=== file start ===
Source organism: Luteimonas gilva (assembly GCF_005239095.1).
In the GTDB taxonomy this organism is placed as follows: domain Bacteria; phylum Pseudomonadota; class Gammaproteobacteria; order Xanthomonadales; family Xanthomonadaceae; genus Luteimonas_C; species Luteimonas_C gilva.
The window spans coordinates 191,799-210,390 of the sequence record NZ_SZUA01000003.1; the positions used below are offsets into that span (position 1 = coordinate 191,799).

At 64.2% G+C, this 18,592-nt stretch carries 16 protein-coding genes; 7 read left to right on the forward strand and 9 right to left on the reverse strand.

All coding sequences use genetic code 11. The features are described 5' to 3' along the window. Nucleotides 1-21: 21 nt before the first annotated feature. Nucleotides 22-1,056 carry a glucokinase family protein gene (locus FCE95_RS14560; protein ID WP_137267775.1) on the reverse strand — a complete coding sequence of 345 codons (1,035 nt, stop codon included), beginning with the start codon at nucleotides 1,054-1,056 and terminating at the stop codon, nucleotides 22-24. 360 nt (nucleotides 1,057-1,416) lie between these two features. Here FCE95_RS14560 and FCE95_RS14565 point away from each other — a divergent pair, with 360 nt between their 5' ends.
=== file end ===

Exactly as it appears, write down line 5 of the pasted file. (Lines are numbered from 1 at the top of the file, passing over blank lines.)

All coding sequences use genetic code 11. The features are described 5' to 3' along the window. Nucleotides 1-21: 21 nt before the first annotated feature. Nucleotides 22-1,056 carry a glucokinase family protein gene (locus FCE95_RS14560; protein ID WP_137267775.1) on the reverse strand — a complete coding sequence of 345 codons (1,035 nt, stop codon included), beginning with the start codon at nucleotides 1,054-1,056 and terminating at the stop codon, nucleotides 22-24. 360 nt (nucleotides 1,057-1,416) lie between these two features. Here FCE95_RS14560 and FCE95_RS14565 point away from each other — a divergent pair, with 360 nt between their 5' ends.